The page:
Gazette Archive 9/26/00
A book review: By Antonio P. Dias
Title: Modern Cabinetmaking
Becky Wojcik, Advertising Director
"Modern Cabinetmaking" by Dr. William D. Umstattd and Charles W. Davis is an excellently written textbook aimed primarily at the beginning to intermediate woodworker. The book is logically organized in much the same order as an actual cabinetmaking project. It begins by covering the design process, examining major design styles and considerations and progresses through the rendering of those designs.
The second part of the book examines the materials which are typically used in cabinetmaking, from the various types of woods to panel products, veneers, glass and even ceramics. The remainder of the book (another 550+ pages!) is devoted mostly to the woodworking process, with discussions of the use and application of both hand and power tools and techniques, followed by advice on finishing. The last few chapters of the book offer practical instruction on designing and installing kitchen cabinets as well as stand-alone furniture and built-ins, followed by a brief discussion of industrial production cabinetmaking and careers in cabinetmaking.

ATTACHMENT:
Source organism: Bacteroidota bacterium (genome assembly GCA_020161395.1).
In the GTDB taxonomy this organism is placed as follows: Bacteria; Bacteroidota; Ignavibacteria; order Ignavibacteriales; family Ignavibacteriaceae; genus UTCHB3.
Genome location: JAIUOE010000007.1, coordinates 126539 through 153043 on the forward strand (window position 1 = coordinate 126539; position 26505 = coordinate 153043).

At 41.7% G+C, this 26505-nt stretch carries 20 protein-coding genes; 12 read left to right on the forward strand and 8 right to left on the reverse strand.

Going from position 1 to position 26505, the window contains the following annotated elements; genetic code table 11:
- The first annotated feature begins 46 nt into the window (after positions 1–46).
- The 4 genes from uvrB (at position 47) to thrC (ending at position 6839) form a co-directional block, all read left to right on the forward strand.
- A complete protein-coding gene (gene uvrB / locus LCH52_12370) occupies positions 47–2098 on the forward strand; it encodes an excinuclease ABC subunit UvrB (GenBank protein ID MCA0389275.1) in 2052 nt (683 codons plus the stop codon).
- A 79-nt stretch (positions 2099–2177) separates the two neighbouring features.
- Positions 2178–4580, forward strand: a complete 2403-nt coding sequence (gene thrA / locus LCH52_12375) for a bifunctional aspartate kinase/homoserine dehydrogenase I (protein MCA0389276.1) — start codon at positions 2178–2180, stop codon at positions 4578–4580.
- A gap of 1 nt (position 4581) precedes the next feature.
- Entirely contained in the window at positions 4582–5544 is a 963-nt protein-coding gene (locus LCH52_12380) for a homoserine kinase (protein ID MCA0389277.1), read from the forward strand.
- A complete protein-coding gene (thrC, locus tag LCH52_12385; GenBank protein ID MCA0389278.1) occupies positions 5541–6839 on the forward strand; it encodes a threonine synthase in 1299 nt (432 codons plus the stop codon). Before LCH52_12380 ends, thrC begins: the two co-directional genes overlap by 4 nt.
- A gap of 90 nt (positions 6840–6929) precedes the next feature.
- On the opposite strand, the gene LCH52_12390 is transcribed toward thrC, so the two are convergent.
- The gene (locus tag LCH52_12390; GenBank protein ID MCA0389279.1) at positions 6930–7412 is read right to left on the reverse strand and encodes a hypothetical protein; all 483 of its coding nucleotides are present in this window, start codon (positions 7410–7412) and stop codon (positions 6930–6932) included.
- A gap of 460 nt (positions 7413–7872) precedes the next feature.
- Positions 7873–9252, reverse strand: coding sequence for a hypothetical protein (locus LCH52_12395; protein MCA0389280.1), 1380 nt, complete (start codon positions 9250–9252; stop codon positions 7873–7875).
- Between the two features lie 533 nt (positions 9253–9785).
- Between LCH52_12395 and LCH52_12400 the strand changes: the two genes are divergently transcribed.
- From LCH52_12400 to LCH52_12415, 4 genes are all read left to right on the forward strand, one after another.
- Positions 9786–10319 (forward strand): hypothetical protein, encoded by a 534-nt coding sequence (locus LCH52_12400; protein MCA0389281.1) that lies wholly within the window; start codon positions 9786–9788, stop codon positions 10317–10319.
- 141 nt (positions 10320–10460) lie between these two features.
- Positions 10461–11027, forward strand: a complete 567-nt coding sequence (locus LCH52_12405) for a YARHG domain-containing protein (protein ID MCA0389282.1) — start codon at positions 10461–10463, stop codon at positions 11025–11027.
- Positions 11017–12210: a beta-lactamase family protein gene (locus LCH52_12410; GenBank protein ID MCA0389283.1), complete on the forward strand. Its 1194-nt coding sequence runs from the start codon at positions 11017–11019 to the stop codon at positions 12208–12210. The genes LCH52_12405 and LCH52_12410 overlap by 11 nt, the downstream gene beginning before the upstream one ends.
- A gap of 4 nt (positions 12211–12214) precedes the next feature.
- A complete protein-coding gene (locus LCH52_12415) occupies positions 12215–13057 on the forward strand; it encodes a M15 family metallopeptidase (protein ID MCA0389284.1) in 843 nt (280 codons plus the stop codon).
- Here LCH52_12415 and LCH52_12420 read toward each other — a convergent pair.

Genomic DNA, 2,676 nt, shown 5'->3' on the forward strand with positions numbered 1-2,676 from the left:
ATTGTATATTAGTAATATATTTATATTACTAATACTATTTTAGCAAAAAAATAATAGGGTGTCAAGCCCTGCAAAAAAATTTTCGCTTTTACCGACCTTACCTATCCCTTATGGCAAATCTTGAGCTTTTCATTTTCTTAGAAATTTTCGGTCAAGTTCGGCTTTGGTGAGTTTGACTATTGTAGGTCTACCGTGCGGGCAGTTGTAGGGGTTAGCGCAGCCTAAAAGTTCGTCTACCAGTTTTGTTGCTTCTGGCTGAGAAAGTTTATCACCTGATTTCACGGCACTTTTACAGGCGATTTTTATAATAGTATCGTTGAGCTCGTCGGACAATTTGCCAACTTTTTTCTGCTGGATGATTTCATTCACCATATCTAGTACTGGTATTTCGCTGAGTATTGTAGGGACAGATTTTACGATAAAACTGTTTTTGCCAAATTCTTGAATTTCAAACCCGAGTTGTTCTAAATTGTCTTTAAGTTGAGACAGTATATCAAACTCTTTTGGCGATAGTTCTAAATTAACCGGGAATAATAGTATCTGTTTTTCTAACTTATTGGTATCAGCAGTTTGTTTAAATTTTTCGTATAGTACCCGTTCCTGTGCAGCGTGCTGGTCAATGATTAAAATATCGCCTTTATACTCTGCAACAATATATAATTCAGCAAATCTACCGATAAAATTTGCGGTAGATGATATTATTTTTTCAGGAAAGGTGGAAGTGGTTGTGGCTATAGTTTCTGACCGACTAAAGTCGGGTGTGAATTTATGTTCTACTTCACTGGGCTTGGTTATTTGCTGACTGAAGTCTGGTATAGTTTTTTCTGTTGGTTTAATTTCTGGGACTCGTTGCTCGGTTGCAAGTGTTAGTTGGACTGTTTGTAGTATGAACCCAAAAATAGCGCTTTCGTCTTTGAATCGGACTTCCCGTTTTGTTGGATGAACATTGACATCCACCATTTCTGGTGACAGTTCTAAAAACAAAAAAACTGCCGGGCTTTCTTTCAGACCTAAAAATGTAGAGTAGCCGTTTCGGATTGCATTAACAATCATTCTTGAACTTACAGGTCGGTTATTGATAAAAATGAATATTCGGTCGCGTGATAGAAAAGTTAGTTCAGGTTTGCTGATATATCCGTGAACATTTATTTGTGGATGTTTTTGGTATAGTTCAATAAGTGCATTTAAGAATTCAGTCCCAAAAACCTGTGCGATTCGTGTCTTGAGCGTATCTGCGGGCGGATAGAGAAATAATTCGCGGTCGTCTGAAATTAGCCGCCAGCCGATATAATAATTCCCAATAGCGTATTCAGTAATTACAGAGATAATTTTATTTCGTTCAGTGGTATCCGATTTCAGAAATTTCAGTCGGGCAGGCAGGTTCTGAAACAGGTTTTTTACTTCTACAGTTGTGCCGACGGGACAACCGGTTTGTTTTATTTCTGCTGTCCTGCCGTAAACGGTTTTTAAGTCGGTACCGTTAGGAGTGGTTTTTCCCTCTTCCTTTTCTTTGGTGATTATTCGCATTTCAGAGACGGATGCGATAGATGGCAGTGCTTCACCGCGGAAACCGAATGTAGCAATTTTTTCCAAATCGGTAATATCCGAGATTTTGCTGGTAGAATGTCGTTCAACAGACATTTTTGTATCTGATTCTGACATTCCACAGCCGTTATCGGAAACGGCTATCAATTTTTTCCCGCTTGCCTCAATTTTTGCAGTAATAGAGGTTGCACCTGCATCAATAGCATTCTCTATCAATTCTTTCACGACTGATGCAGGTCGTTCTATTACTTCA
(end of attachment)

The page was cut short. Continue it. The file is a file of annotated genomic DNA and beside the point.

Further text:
At 912 pages, including a very good index and an appendix with useful conversion tables, this book is not to be read from cover to cover in one sitting. Each chapter is loaded with the theory of good woodworking as well as with practical applications and examples, with a strong emphasis on safety. There are also hundreds and hundreds of detailed pictures and drawings which help illustrate the authors' points. As a beginning woodworker, I have benefited greatly from having read this book and I am certain that I will refer to it many times in the future as a reference and for reminders of what to do and what not to do.
For beginners and intermediate woodworkers, "Modern Cabinetmaking" will certainly not be the only book on your shelf, but it should probably be the first one. As a general textbook, it provides an excellent introduction to the various aspects of the craft. Entire books have been written on topics such as joints and finishing so if you are looking for specific, detailed advice on a narrow topic, this is not the best book for you. For a broad overview (with a good amount of detail) and as an excellent teaching and learning tool, I strongly recommend adding this book to your collection. Because of its broad range, advanced cabinetmakers may possibly benefit from using the book as a general reference.
Antonio P. Dias
Editor's Note: Charles Davis is a WWA member and you can get more details about Modern Cabinetmaking at his website.